Recently Google announced its Stadia cloud-gaming service, which will enable low-end devices to run high-end game titles through video streaming.
Google has vast computing power, global networking facilities and YouTube to back up Stadia. Those are big advantages against startups. Yet the backslash was strong. Many gamers and media questioned if cloud-based gaming can bring any good to current PC or console-based platforms since we can't even handle live streaming well.
Despite the doubts around this technology, many companies, giant or tiny, are seeing it as the future of gaming.
Can cloud gaming replace PC and console gaming? Can it even become a thing in the future? We at CGTN Digital tried some services to give you an impression of the real-world experience.
Missing the target
We are based in Beijing, which is far away from the US where most mainstream services are based. The distance will bring a huge impact on network connection and might effect experience. So we started with local services.
The first one we tried is a company based in central China's Changsha. The Windows client is very small and easy to set up. A free account came with a 15-minute trial period.
When logged in, we were greeted by a PC desktop environment. It feels as if we are remote controlling a computer in a random network cafe.
The game menu was also typical e-cafe style. We can almost smell the unique atmosphere in a computer-filled room.
Then we tried the gun-shooting game Overwatch. The game is first-person so players have to keep rotating the view, making it hard for the streaming service to catch up.
Our tester is an average Overwatch player ranking middle among all Chinese players. He found a hard time aiming and shooting because of the input lag. It's so serious that he had to switch to a less aiming-heavy playstyle. There was also a little skipping, which often came at critical moments, bringing much frustration.
"Ah, I almost made it," he said more than 10 times in the 15-minute trial.
While the in-game report said the computer's spec is on par with a modern 15,000-US-dollar PC, the network instability ruined the experience, meaning players need a very fast and stable connection to secure head shots.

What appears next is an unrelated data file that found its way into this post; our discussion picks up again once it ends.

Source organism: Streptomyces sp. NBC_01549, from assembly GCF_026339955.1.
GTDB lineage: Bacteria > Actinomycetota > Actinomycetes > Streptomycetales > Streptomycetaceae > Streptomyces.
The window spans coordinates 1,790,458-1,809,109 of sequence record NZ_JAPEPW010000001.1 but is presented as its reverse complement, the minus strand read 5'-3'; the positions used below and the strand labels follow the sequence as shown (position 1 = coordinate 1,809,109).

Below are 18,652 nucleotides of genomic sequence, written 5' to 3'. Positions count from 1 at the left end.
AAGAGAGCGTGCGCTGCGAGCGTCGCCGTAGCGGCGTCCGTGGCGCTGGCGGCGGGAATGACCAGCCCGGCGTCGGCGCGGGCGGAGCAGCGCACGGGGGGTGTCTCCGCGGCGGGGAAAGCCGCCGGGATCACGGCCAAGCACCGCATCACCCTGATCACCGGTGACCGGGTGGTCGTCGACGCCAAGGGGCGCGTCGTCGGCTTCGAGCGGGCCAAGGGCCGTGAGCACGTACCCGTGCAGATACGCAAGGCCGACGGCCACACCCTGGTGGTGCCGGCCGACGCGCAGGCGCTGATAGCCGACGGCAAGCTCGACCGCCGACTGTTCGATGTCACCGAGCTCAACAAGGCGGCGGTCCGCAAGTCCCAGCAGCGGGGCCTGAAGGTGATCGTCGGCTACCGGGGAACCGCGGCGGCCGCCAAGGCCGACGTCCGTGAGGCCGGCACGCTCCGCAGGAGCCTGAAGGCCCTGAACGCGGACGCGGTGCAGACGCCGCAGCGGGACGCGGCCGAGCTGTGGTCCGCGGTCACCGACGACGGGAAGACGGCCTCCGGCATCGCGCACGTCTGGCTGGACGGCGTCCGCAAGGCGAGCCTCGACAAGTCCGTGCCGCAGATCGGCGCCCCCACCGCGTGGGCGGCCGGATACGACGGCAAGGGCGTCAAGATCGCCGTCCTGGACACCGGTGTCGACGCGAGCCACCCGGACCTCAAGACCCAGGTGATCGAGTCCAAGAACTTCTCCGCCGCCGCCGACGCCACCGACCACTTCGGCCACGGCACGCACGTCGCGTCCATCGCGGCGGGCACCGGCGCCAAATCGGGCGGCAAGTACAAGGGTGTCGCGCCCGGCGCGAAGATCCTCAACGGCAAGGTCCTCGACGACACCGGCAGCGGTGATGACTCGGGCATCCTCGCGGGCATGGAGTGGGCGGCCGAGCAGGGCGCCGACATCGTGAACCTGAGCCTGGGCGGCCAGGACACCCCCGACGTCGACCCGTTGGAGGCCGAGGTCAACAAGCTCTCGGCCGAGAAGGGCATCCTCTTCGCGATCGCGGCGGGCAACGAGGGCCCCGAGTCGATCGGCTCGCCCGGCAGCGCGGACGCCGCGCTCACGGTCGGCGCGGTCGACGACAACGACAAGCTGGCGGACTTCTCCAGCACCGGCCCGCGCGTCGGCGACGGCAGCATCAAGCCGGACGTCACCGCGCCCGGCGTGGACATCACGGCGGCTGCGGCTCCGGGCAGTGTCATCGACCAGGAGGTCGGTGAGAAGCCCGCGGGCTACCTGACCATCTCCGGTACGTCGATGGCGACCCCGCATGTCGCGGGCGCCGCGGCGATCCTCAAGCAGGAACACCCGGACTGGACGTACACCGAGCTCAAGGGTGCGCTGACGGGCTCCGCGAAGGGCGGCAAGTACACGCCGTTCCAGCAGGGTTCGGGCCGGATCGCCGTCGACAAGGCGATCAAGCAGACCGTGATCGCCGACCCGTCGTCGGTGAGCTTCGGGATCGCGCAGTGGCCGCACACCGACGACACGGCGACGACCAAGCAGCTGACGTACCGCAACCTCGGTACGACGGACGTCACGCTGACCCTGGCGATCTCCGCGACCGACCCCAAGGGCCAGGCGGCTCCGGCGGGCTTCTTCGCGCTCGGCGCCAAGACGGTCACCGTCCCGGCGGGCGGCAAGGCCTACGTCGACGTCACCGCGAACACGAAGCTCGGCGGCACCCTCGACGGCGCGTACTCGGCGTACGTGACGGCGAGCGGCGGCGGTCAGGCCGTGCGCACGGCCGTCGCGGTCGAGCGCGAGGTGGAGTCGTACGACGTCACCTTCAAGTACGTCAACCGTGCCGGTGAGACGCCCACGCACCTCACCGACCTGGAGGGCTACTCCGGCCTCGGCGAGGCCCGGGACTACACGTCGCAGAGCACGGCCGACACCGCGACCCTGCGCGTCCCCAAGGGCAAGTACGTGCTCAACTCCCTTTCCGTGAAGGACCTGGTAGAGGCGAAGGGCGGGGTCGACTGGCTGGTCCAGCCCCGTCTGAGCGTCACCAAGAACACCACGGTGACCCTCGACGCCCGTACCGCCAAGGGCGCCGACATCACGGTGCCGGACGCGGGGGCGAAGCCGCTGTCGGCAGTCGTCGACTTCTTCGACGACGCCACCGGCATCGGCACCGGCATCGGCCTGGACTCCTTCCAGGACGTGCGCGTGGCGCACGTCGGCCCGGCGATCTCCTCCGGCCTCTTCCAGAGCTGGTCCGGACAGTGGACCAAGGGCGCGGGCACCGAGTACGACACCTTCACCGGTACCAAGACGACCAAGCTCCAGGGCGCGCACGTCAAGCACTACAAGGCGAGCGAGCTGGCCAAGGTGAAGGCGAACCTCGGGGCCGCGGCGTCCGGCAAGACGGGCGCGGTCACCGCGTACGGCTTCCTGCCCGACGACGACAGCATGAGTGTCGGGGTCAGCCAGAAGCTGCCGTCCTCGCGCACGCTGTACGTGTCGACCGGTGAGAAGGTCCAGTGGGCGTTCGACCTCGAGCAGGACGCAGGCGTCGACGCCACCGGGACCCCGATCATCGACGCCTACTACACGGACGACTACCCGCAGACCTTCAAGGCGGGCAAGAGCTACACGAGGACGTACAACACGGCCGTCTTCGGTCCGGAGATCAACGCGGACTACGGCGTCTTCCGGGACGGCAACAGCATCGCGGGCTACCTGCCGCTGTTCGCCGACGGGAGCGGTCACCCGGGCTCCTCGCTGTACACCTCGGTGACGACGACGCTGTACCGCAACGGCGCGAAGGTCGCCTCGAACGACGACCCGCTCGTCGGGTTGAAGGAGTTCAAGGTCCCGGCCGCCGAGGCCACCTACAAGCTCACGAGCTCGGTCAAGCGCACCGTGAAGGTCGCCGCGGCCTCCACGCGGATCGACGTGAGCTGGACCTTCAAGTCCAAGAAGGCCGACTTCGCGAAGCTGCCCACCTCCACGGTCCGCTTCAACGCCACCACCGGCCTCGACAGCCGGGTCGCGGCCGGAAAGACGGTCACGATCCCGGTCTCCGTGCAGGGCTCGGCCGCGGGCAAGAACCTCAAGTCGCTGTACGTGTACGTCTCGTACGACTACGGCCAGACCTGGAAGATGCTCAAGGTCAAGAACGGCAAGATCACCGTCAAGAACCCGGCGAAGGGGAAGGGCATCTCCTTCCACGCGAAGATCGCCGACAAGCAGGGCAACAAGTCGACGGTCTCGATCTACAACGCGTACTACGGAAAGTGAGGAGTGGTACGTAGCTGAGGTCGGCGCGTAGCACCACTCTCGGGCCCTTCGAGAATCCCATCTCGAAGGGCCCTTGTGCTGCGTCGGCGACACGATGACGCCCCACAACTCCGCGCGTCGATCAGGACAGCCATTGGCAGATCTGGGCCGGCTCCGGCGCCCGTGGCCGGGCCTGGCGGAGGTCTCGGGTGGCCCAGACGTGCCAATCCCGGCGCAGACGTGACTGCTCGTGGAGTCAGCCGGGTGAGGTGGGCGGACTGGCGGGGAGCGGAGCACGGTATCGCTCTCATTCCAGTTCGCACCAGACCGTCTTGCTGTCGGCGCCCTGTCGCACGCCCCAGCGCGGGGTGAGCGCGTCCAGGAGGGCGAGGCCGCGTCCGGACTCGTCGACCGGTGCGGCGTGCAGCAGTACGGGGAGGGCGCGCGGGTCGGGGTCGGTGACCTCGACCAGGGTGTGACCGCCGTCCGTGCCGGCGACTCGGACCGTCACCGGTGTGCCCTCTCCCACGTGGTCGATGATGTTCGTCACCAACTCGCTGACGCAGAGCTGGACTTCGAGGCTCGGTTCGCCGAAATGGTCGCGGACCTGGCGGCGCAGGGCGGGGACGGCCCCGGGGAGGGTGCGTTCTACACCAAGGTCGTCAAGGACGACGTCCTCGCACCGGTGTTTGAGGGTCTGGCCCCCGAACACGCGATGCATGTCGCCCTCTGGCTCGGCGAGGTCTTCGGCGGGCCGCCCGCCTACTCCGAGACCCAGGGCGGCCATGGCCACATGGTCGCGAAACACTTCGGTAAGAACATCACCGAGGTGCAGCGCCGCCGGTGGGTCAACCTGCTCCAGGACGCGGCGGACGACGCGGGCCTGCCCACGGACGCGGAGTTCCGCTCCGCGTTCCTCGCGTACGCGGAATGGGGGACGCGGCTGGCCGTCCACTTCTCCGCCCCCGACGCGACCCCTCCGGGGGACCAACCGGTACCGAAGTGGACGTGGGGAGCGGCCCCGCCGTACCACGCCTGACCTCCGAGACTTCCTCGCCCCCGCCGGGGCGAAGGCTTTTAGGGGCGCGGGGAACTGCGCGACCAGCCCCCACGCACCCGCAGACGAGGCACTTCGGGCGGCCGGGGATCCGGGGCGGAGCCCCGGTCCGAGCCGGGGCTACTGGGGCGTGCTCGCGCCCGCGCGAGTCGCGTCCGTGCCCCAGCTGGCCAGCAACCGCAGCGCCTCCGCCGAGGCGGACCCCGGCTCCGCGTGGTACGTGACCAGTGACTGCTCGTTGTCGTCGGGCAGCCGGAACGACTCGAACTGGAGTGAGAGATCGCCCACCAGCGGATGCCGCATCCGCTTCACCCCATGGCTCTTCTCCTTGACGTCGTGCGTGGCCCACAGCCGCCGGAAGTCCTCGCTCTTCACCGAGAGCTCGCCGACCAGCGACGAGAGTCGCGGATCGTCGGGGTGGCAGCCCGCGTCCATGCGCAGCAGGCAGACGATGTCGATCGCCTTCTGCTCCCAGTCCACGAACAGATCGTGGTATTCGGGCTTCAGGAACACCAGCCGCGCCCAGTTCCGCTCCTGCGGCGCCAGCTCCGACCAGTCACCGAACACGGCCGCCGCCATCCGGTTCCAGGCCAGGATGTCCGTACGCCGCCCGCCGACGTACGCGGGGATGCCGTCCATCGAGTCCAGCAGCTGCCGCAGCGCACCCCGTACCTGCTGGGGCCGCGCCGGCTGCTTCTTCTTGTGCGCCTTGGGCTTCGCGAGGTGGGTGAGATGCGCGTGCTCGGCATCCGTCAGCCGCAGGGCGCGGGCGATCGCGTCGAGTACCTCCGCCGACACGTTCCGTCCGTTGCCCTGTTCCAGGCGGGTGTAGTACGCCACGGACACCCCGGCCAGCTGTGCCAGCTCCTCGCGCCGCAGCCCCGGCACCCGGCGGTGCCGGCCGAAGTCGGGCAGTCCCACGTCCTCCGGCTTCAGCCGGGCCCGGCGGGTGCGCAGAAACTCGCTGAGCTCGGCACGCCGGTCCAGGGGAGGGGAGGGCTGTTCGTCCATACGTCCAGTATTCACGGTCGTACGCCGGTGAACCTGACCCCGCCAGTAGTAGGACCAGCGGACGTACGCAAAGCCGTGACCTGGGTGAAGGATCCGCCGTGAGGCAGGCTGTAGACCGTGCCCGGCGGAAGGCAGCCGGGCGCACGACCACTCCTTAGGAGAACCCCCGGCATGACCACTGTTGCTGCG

Missing the controller
While the shooting experience is not good, it should be noted that the service may be good for non-action games.
For instance, plot-heavy role-playing games usually require little to no action from the gamer. And time is not at the essence in these games. So we lowered the bar and switched to the second platform.
This platform supports smartphones, which sounds cool. But when we saw the actual game after half an hour of trying, it didn't look good. The display was not even HD, not to mention 4k. The cut scenes in the old-school 2011 Batman game looked even older, with the sound crackling every now and then.
What's worse, using a touchscreen to play a console game is nearly intolerable. With a controller, you can run fast while looking around and taking actions. But pressing three buttons at the same time on a phone screen made us want to give up.
The good thing is, it takes only about 1.5Mbps to run the game on a phone. That translates into about 1.2 GB mobile data per hour. If a player really needs to play PC/console games on the go, this service can definitely be an option. A low-quality option is better than nothing.
The pricing of the services are complicated. You can rent a high-end cloud computer for 1 US dollar per hour, or rent a specific game for about 5 dollars a month. These prices do not include your data fees.
We also reached out to some international services. But the situation is worse than we expected. Vortex kindly provided a network test but it bluntly pointed out our connection is poor. Parsec has a very cool control panel but we can't even finish downloading the client. Maybe that's why Google chose to build it into a browser.
For now we can say that cloud gaming is surely a thing, even in developing countries like China. It is lame in some genres but thrives in others. It opens new possibilities for the industry while locking up gamers on specific ecosystems. It's not just a new way for gaming companies to harvest money, but not 100 percent the future of gaming either. It's here to stay as an option, that's our current verdict.
We are also making a video of our test. Stay tuned to get the latest developments in cloud gaming, one of the most active topics in the the video game industry.